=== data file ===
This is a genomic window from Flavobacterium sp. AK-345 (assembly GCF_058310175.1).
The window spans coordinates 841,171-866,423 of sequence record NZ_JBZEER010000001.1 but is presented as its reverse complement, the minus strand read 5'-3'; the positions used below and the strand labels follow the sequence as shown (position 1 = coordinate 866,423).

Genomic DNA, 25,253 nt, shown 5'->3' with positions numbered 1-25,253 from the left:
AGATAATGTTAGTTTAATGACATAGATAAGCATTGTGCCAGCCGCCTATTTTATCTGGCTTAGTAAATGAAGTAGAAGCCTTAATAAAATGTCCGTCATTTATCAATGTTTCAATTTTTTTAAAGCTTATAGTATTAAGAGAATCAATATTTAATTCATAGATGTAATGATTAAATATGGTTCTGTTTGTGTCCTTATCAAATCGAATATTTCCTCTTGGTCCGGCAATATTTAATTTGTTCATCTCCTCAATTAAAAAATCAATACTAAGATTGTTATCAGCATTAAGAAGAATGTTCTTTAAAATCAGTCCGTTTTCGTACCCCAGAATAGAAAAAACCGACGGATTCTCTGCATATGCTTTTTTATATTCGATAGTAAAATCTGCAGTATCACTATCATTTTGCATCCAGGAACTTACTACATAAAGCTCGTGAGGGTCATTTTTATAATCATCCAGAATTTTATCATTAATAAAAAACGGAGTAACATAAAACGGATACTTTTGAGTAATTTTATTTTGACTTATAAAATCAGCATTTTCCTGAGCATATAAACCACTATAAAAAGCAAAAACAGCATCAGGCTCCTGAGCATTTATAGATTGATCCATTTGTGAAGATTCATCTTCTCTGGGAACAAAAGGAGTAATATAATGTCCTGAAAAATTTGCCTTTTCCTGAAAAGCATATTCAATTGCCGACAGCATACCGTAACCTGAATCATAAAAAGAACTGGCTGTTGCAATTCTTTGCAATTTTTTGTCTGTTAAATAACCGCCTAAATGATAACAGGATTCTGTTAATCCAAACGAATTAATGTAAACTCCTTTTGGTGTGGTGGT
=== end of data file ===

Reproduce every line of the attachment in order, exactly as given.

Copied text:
This is a genomic window from Flavobacterium sp. AK-345 (assembly GCF_058310175.1).
The window spans coordinates 841,171-866,423 of sequence record NZ_JBZEER010000001.1 but is presented as its reverse complement, the minus strand read 5'-3'; the positions used below and the strand labels follow the sequence as shown (position 1 = coordinate 866,423).

Genomic DNA, 25,253 nt, shown 5'->3' with positions numbered 1-25,253 from the left:
AGATAATGTTAGTTTAATGACATAGATAAGCATTGTGCCAGCCGCCTATTTTATCTGGCTTAGTAAATGAAGTAGAAGCCTTAATAAAATGTCCGTCATTTATCAATGTTTCAATTTTTTTAAAGCTTATAGTATTAAGAGAATCAATATTTAATTCATAGATGTAATGATTAAATATGGTTCTGTTTGTGTCCTTATCAAATCGAATATTTCCTCTTGGTCCGGCAATATTTAATTTGTTCATCTCCTCAATTAAAAAATCAATACTAAGATTGTTATCAGCATTAAGAAGAATGTTCTTTAAAATCAGTCCGTTTTCGTACCCCAGAATAGAAAAAACCGACGGATTCTCTGCATATGCTTTTTTATATTCGATAGTAAAATCTGCAGTATCACTATCATTTTGCATCCAGGAACTTACTACATAAAGCTCGTGAGGGTCATTTTTATAATCATCCAGAATTTTATCATTAATAAAAAACGGAGTAACATAAAACGGATACTTTTGAGTAATTTTATTTTGACTTATAAAATCAGCATTTTCCTGAGCATATAAACCACTATAAAAAGCAAAAACAGCATCAGGCTCCTGAGCATTTATAGATTGATCCATTTGTGAAGATTCATCTTCTCTGGGAACAAAAGGAGTAATATAATGTCCTGAAAAATTTGCCTTTTCCTGAAAAGCATATTCAATTGCCGACAGCATACCGTAACCTGAATCATAAAAAGAACTGGCTGTTGCAATTCTTTGCAATTTTTTGTCTGTTAAATAACCGCCTAAATGATAACAGGATTCTGTTAATCCAAACGAATTAATGTAAACTCCTTTTGGTGTGGTGGT